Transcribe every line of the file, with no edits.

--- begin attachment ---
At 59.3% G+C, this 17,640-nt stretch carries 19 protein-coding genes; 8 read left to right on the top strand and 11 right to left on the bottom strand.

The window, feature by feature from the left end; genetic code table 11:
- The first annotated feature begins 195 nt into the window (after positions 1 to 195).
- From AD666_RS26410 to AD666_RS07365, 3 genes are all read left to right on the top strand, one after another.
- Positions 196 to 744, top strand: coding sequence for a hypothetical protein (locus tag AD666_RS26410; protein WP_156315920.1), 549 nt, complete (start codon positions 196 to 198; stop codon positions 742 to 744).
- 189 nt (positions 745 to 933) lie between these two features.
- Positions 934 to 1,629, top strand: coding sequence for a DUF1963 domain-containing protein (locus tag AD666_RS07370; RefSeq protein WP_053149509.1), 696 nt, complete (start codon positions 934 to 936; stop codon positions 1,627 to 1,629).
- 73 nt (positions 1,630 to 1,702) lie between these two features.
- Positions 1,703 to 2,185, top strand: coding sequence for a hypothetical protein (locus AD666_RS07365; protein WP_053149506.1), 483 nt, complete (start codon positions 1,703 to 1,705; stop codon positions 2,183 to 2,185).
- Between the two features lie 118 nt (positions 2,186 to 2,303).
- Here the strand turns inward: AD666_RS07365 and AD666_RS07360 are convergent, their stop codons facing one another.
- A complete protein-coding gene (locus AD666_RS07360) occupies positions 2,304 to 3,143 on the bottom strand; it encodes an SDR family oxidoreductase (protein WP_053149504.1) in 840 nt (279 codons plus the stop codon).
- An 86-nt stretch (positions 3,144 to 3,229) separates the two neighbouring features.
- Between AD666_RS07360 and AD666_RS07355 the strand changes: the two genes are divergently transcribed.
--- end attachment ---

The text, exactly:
At 59.3% G+C, this 17,640-nt stretch carries 19 protein-coding genes; 8 read left to right on the top strand and 11 right to left on the bottom strand.

The window, feature by feature from the left end; genetic code table 11:
- The first annotated feature begins 195 nt into the window (after positions 1 to 195).
- From AD666_RS26410 to AD666_RS07365, 3 genes are all read left to right on the top strand, one after another.
- Positions 196 to 744, top strand: coding sequence for a hypothetical protein (locus tag AD666_RS26410; protein WP_156315920.1), 549 nt, complete (start codon positions 196 to 198; stop codon positions 742 to 744).
- 189 nt (positions 745 to 933) lie between these two features.
- Positions 934 to 1,629, top strand: coding sequence for a DUF1963 domain-containing protein (locus tag AD666_RS07370; RefSeq protein WP_053149509.1), 696 nt, complete (start codon positions 934 to 936; stop codon positions 1,627 to 1,629).
- 73 nt (positions 1,630 to 1,702) lie between these two features.
- Positions 1,703 to 2,185, top strand: coding sequence for a hypothetical protein (locus AD666_RS07365; protein WP_053149506.1), 483 nt, complete (start codon positions 1,703 to 1,705; stop codon positions 2,183 to 2,185).
- Between the two features lie 118 nt (positions 2,186 to 2,303).
- Here the strand turns inward: AD666_RS07365 and AD666_RS07360 are convergent, their stop codons facing one another.
- A complete protein-coding gene (locus AD666_RS07360) occupies positions 2,304 to 3,143 on the bottom strand; it encodes an SDR family oxidoreductase (protein WP_053149504.1) in 840 nt (279 codons plus the stop codon).
- An 86-nt stretch (positions 3,144 to 3,229) separates the two neighbouring features.
- Between AD666_RS07360 and AD666_RS07355 the strand changes: the two genes are divergently transcribed.